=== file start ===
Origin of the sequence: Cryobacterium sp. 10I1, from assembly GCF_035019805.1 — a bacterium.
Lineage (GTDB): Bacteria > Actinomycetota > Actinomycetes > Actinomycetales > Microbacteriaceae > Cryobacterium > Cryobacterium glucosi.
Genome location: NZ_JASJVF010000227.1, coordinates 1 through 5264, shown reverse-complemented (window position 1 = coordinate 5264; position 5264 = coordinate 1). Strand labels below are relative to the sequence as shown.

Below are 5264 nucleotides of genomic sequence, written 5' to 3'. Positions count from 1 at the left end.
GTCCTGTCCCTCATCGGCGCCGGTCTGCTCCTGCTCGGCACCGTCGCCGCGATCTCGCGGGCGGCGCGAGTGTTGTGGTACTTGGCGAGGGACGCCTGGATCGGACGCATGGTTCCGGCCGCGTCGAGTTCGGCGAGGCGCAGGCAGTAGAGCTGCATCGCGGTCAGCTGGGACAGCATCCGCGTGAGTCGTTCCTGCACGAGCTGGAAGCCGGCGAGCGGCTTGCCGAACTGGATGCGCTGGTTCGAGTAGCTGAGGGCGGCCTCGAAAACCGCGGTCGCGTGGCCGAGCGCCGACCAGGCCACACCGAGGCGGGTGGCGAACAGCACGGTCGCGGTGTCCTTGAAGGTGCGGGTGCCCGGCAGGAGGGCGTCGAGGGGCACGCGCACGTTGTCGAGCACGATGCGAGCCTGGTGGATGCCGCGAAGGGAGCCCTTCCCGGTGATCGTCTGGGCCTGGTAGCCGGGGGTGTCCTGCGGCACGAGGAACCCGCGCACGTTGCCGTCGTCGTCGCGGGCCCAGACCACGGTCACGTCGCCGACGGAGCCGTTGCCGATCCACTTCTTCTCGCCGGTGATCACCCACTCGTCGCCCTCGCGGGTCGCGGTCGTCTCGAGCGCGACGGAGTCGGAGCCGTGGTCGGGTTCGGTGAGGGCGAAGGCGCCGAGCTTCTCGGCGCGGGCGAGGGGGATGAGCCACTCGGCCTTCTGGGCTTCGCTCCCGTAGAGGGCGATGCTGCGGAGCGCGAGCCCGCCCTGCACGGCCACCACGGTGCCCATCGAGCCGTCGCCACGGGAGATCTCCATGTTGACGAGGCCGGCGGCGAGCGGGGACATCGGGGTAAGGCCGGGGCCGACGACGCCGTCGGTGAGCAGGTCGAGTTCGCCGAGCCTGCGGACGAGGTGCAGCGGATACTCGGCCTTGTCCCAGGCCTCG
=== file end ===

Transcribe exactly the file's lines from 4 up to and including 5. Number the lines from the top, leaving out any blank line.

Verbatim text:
Below are 5264 nucleotides of genomic sequence, written 5' to 3'. Positions count from 1 at the left end.
GTCCTGTCCCTCATCGGCGCCGGTCTGCTCCTGCTCGGCACCGTCGCCGCGATCTCGCGGGCGGCGCGAGTGTTGTGGTACTTGGCGAGGGACGCCTGGATCGGACGCATGGTTCCGGCCGCGTCGAGTTCGGCGAGGCGCAGGCAGTAGAGCTGCATCGCGGTCAGCTGGGACAGCATCCGCGTGAGTCGTTCCTGCACGAGCTGGAAGCCGGCGAGCGGCTTGCCGAACTGGATGCGCTGGTTCGAGTAGCTGAGGGCGGCCTCGAAAACCGCGGTCGCGTGGCCGAGCGCCGACCAGGCCACACCGAGGCGGGTGGCGAACAGCACGGTCGCGGTGTCCTTGAAGGTGCGGGTGCCCGGCAGGAGGGCGTCGAGGGGCACGCGCACGTTGTCGAGCACGATGCGAGCCTGGTGGATGCCGCGAAGGGAGCCCTTCCCGGTGATCGTCTGGGCCTGGTAGCCGGGGGTGTCCTGCGGCACGAGGAACCCGCGCACGTTGCCGTCGTCGTCGCGGGCCCAGACCACGGTCACGTCGCCGACGGAGCCGTTGCCGATCCACTTCTTCTCGCCGGTGATCACCCACTCGTCGCCCTCGCGGGTCGCGGTCGTCTCGAGCGCGACGGAGTCGGAGCCGTGGTCGGGTTCGGTGAGGGCGAAGGCGCCGAGCTTCTCGGCGCGGGCGAGGGGGATGAGCCACTCGGCCTTCTGGGCTTCGCTCCCGTAGAGGGCGATGCTGCGGAGCGCGAGCCCGCCCTGCACGGCCACCACGGTGCCCATCGAGCCGTCGCCACGGGAGATCTCCATGTTGACGAGGCCGGCGGCGAGCGGGGACATCGGGGTAAGGCCGGGGCCGACGACGCCGTCGGTGAGCAGGTCGAGTTCGCCGAGCCTGCGGACGAGGTGCAGCGGATACTCGGCCTTGTCCCAGGCCTCG